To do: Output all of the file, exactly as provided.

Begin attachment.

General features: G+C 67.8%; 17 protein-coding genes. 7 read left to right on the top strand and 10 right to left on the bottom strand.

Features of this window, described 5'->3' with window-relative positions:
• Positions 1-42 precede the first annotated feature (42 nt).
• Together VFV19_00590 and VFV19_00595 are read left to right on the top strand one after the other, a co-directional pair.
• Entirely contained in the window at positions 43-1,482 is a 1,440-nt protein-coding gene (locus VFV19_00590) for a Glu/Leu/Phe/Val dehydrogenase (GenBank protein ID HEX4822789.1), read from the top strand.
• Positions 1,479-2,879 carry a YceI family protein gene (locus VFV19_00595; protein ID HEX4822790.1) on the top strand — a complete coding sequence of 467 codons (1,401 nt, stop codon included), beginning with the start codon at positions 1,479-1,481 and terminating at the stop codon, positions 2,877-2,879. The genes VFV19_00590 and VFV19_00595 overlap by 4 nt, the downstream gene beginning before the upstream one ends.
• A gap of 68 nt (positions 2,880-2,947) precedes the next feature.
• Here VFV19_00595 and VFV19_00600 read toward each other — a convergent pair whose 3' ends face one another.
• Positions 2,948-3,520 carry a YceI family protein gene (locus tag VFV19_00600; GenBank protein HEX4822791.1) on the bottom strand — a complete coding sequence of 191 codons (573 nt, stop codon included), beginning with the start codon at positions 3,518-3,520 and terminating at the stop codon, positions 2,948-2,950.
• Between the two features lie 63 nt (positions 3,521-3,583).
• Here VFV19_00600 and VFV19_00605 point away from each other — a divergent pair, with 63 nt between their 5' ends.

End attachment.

General features: G+C 67.8%; 17 protein-coding genes. 7 read left to right on the top strand and 10 right to left on the bottom strand.

Features of this window, described 5'->3' with window-relative positions:
• Positions 1-42 precede the first annotated feature (42 nt).
• Together VFV19_00590 and VFV19_00595 are read left to right on the top strand one after the other, a co-directional pair.
• Entirely contained in the window at positions 43-1,482 is a 1,440-nt protein-coding gene (locus VFV19_00590) for a Glu/Leu/Phe/Val dehydrogenase (GenBank protein ID HEX4822789.1), read from the top strand.
• Positions 1,479-2,879 carry a YceI family protein gene (locus VFV19_00595; protein ID HEX4822790.1) on the top strand — a complete coding sequence of 467 codons (1,401 nt, stop codon included), beginning with the start codon at positions 1,479-1,481 and terminating at the stop codon, positions 2,877-2,879. The genes VFV19_00590 and VFV19_00595 overlap by 4 nt, the downstream gene beginning before the upstream one ends.
• A gap of 68 nt (positions 2,880-2,947) precedes the next feature.
• Here VFV19_00595 and VFV19_00600 read toward each other — a convergent pair whose 3' ends face one another.
• Positions 2,948-3,520 carry a YceI family protein gene (locus tag VFV19_00600; GenBank protein HEX4822791.1) on the bottom strand — a complete coding sequence of 191 codons (573 nt, stop codon included), beginning with the start codon at positions 3,518-3,520 and terminating at the stop codon, positions 2,948-2,950.
• Between the two features lie 63 nt (positions 3,521-3,583).
• Here VFV19_00600 and VFV19_00605 point away from each other — a divergent pair, with 63 nt between their 5' ends.